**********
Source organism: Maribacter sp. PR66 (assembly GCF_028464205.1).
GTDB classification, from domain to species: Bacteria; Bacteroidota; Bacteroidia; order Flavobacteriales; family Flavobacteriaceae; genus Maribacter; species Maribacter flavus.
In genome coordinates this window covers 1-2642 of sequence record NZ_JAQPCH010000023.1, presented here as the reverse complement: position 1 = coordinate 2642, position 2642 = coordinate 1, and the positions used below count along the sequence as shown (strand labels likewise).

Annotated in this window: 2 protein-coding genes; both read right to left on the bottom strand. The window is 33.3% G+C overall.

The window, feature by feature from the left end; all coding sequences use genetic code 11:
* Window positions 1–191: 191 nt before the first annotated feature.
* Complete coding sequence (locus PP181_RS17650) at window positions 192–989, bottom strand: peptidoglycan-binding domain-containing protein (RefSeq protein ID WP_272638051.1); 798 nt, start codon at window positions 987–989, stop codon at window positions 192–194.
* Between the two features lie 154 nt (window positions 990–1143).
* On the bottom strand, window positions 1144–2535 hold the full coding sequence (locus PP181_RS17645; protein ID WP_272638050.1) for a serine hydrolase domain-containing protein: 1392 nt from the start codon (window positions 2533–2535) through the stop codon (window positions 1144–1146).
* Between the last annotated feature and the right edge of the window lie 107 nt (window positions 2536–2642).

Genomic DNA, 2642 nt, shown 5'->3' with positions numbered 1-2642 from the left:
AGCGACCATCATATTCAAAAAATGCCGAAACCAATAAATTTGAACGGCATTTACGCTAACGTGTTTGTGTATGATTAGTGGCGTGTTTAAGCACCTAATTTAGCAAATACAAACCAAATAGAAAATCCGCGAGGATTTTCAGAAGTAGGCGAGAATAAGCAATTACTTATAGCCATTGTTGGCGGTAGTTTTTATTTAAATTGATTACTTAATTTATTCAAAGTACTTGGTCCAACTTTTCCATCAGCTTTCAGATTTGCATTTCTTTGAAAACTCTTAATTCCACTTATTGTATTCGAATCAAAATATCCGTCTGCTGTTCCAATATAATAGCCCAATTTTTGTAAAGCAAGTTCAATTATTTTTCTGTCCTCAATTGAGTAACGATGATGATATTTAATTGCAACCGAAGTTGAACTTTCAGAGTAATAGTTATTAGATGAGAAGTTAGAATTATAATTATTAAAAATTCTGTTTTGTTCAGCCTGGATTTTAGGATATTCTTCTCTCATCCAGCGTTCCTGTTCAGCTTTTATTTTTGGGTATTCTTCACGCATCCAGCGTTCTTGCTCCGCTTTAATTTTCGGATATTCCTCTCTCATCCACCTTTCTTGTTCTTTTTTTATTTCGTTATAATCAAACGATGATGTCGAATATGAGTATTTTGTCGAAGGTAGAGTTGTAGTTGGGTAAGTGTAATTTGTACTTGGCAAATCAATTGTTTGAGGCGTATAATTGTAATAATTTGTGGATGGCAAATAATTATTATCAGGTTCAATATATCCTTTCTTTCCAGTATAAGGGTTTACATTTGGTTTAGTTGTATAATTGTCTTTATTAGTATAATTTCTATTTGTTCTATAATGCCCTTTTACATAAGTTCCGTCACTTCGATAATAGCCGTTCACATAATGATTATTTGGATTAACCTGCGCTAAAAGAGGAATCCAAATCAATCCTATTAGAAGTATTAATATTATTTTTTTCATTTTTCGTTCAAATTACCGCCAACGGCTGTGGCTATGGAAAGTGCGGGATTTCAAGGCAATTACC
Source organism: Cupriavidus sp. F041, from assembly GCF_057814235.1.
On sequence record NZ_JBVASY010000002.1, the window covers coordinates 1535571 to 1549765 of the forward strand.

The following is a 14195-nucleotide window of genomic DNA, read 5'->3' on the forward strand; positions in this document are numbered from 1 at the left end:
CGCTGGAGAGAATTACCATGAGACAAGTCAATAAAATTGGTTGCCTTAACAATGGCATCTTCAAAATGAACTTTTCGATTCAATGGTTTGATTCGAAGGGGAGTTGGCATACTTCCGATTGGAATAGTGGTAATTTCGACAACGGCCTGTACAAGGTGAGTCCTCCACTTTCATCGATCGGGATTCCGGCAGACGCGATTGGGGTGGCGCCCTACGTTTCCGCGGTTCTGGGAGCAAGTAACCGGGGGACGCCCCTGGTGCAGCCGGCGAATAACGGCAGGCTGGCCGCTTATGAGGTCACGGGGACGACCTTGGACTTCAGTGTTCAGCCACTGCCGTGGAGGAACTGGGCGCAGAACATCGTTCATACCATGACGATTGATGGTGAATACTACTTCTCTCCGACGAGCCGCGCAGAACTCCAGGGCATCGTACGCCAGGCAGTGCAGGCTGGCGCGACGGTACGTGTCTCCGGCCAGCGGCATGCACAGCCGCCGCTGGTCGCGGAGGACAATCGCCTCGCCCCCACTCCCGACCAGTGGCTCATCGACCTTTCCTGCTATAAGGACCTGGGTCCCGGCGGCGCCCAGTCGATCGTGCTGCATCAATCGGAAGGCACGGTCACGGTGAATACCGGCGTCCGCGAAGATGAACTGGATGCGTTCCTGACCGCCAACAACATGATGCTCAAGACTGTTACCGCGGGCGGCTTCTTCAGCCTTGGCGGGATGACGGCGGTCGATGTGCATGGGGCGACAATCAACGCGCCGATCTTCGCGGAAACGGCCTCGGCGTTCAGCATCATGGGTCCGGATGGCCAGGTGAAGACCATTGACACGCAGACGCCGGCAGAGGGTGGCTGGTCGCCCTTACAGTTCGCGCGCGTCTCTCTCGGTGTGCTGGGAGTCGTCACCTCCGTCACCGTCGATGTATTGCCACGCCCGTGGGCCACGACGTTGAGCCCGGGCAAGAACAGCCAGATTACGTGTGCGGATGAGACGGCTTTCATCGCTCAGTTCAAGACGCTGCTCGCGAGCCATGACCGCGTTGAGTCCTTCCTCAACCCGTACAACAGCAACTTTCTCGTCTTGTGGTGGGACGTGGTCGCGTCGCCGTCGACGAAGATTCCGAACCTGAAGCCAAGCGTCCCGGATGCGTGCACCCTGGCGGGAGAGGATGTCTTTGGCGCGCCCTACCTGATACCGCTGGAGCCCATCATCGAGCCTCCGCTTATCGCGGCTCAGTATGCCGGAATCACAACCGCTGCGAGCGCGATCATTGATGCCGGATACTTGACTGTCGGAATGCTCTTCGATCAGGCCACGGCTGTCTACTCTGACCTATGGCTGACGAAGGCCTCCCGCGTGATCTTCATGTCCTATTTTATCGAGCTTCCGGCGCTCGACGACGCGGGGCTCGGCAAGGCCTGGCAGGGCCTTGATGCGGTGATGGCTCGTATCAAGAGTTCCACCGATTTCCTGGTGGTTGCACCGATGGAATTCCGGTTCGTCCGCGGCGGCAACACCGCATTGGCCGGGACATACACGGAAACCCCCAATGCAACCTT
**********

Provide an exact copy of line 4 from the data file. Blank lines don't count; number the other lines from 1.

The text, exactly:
Annotated in this window: 2 protein-coding genes; both read right to left on the bottom strand. The window is 33.3% G+C overall.